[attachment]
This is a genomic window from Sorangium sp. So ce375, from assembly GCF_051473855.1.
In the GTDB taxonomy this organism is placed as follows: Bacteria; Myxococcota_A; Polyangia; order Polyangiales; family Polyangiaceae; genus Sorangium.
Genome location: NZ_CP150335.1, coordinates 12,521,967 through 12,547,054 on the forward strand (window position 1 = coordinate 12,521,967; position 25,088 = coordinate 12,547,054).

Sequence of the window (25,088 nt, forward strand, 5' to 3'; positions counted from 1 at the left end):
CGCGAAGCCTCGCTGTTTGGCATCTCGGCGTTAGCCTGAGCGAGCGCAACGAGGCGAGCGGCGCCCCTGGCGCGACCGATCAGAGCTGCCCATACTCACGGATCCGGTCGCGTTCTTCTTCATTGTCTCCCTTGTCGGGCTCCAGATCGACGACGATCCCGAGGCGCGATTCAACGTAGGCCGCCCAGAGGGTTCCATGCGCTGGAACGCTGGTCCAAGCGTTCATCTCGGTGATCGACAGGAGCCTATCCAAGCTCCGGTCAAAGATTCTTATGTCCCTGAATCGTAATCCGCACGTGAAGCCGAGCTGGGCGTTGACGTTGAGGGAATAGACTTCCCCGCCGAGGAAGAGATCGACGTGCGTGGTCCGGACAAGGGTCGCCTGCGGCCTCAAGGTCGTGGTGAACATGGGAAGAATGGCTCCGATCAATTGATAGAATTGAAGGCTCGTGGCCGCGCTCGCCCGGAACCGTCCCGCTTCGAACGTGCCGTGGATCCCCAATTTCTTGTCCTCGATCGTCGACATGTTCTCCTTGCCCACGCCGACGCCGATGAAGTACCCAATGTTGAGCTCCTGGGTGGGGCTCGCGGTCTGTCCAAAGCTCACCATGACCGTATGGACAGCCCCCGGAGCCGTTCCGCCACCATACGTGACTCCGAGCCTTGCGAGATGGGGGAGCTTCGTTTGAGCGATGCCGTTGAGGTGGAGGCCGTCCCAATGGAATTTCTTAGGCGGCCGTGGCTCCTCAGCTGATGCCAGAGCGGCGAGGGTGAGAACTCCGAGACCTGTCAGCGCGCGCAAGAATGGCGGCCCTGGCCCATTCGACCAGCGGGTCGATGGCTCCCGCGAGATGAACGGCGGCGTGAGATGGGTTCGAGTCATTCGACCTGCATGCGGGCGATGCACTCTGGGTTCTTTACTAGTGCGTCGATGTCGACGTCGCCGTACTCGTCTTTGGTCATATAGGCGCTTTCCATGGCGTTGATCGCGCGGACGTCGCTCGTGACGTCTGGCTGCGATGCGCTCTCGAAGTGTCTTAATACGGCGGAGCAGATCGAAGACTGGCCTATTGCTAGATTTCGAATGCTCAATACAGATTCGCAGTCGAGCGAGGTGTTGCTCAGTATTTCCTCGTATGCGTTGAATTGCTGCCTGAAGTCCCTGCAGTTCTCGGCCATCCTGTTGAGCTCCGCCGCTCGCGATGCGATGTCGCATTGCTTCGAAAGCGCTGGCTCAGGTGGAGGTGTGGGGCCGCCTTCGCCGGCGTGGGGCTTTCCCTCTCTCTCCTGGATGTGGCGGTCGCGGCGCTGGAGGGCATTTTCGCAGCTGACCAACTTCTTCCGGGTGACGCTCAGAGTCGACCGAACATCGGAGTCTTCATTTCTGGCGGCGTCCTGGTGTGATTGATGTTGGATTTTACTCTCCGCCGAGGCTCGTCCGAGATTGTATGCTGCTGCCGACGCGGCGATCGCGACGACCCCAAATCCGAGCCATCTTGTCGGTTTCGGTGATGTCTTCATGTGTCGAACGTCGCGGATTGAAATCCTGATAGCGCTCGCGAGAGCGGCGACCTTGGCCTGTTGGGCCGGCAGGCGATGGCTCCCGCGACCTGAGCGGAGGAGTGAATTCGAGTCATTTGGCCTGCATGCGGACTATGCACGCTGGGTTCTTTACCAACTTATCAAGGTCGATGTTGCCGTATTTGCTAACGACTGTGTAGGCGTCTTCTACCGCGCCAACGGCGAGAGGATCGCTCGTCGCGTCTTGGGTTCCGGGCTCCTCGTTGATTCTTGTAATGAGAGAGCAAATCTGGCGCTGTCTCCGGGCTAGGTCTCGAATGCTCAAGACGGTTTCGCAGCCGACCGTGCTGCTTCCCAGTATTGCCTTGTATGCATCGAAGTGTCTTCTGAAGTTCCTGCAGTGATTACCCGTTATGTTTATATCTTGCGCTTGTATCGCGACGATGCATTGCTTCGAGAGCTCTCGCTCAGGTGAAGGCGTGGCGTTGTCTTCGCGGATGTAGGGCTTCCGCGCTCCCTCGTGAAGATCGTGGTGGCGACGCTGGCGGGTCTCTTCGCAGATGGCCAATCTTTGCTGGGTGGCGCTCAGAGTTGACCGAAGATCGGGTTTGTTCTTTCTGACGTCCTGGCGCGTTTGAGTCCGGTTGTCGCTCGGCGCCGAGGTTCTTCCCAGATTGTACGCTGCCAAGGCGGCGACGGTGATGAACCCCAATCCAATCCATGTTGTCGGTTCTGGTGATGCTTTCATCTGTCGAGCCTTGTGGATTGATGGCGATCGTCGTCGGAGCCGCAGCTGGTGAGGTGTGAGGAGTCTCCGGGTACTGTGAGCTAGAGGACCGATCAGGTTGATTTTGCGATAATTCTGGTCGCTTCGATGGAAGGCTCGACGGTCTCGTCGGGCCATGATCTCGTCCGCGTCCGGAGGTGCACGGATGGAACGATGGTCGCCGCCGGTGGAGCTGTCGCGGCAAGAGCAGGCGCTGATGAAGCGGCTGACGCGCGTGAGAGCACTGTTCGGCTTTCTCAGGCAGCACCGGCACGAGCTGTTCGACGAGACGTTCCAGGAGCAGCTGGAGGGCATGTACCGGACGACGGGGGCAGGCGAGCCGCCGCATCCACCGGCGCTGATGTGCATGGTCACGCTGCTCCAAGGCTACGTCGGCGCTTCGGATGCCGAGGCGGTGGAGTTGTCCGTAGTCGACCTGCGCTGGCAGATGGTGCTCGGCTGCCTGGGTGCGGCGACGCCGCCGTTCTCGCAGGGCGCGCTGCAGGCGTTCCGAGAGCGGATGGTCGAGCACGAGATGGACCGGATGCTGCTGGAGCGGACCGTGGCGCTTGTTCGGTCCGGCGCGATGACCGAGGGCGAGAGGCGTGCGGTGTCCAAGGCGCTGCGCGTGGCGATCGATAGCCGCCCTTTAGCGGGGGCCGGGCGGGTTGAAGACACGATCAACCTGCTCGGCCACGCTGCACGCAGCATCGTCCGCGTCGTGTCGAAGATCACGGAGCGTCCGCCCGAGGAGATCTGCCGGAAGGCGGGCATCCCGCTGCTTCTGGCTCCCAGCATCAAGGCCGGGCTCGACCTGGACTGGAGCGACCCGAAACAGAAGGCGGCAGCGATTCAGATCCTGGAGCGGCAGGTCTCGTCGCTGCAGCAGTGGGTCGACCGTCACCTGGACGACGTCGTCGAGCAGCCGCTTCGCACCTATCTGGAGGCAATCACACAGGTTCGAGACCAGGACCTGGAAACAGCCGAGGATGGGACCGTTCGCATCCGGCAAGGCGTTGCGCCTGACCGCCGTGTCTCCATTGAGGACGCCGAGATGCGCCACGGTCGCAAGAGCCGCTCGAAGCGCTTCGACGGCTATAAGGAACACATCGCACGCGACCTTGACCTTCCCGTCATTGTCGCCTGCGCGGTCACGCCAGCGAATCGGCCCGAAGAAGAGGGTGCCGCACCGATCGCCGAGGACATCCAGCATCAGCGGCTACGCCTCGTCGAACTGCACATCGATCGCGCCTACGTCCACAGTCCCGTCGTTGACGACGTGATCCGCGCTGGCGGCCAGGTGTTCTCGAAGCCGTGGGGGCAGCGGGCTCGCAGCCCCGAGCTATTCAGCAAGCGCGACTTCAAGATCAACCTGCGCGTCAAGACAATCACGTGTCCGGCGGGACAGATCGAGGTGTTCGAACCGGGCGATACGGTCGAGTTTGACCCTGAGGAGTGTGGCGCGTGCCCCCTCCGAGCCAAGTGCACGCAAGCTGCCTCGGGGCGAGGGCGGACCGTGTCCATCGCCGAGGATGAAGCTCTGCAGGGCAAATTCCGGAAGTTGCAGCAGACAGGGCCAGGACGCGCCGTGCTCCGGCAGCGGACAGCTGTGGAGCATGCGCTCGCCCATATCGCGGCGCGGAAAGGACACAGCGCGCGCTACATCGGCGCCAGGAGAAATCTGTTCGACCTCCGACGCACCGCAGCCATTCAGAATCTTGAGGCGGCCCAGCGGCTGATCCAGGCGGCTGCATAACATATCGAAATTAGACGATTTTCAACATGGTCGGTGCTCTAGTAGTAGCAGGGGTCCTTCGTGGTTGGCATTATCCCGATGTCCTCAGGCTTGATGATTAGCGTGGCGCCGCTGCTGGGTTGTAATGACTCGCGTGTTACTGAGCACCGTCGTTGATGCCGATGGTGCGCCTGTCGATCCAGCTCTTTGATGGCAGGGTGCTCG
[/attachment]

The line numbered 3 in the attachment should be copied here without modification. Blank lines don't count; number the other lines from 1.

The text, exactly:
Genome location: NZ_CP150335.1, coordinates 12,521,967 through 12,547,054 on the forward strand (window position 1 = coordinate 12,521,967; position 25,088 = coordinate 12,547,054).